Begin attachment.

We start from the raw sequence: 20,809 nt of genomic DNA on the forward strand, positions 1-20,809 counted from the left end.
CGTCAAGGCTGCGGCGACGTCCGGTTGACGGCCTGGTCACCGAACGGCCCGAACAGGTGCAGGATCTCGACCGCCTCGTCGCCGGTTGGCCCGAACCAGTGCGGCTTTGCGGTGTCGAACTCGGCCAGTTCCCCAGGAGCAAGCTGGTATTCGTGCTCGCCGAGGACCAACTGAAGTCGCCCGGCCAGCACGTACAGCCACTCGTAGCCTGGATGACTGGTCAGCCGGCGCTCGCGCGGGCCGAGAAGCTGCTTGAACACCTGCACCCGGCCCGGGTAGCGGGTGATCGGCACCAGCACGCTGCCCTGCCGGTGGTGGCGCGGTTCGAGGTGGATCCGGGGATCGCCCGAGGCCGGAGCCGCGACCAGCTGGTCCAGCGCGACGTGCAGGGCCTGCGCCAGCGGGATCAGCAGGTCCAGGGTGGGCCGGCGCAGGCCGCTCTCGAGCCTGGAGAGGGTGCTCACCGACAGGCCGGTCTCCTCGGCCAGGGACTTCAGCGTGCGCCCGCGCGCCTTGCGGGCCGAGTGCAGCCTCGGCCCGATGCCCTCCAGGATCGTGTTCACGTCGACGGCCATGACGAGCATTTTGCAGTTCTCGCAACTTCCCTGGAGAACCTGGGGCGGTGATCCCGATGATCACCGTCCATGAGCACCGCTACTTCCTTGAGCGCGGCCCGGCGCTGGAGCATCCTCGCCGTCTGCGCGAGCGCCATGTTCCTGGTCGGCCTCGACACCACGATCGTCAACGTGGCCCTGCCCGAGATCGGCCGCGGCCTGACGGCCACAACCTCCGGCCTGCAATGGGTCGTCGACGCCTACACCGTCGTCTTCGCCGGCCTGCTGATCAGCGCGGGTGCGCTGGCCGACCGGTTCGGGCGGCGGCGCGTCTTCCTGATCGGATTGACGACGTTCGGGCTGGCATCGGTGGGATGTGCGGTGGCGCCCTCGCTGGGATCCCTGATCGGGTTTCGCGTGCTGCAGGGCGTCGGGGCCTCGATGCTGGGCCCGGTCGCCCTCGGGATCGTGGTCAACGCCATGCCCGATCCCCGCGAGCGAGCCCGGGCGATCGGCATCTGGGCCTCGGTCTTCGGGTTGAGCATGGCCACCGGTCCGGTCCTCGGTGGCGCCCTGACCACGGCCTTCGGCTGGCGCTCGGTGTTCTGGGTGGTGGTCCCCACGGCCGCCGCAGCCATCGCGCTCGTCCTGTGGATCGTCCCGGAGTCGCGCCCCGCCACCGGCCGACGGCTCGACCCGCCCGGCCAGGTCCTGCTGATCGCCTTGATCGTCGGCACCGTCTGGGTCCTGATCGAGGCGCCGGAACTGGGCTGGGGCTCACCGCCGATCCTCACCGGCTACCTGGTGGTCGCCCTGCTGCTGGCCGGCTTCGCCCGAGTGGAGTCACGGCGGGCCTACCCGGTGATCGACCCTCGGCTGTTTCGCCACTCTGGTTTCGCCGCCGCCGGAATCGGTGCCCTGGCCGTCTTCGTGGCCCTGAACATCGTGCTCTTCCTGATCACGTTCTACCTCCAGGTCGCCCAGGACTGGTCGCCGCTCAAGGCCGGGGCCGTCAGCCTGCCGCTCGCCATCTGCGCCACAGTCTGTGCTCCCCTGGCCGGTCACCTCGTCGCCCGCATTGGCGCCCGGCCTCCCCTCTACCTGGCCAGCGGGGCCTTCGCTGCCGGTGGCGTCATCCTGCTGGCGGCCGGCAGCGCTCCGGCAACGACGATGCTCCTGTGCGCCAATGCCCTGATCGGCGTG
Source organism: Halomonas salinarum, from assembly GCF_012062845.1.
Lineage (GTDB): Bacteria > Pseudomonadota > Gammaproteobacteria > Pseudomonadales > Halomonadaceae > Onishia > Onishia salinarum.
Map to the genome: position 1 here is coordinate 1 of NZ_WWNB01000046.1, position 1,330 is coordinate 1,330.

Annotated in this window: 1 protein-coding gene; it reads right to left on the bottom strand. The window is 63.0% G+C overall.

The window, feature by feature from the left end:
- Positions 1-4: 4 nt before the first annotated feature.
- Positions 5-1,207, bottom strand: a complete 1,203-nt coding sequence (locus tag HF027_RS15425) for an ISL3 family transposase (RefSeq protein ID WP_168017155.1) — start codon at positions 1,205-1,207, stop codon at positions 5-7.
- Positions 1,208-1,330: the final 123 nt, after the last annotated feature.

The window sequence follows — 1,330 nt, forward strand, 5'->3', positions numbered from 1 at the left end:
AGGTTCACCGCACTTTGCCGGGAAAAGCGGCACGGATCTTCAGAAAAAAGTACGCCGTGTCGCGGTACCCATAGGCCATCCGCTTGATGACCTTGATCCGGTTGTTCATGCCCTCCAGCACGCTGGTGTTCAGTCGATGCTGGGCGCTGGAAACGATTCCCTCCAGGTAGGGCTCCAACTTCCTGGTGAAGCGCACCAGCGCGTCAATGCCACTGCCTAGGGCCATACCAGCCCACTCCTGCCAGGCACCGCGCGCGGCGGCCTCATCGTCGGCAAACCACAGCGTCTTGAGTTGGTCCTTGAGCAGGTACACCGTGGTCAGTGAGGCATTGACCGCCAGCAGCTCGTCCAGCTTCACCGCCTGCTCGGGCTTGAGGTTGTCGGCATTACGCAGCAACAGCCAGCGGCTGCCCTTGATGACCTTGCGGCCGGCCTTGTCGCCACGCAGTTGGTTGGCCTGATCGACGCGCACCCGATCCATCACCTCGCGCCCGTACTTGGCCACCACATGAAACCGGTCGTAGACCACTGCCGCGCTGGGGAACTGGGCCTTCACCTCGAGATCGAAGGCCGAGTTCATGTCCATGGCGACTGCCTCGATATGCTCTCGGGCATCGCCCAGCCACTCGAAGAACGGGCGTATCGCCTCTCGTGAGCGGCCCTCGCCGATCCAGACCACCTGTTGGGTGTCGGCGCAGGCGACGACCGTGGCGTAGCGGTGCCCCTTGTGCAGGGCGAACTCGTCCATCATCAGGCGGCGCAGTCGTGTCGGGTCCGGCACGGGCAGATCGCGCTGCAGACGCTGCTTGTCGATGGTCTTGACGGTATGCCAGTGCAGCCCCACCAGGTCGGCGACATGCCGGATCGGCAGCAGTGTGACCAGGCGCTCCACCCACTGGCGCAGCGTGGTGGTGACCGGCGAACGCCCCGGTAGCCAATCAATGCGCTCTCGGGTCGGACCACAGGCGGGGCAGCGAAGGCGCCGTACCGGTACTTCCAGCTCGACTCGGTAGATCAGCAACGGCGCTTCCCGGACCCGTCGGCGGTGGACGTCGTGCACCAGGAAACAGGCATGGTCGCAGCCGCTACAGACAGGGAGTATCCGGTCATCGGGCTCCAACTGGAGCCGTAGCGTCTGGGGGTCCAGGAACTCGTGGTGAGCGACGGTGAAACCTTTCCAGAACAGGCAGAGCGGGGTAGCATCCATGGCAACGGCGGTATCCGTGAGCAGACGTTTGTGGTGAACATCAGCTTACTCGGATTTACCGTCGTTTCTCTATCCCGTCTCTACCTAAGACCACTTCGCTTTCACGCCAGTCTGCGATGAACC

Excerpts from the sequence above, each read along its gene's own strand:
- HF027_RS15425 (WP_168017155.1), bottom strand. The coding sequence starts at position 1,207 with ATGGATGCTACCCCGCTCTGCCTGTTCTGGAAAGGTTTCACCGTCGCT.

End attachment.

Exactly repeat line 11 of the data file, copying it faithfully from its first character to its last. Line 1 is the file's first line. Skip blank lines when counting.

The window sequence follows — 1,330 nt, forward strand, 5'->3', positions numbered from 1 at the left end: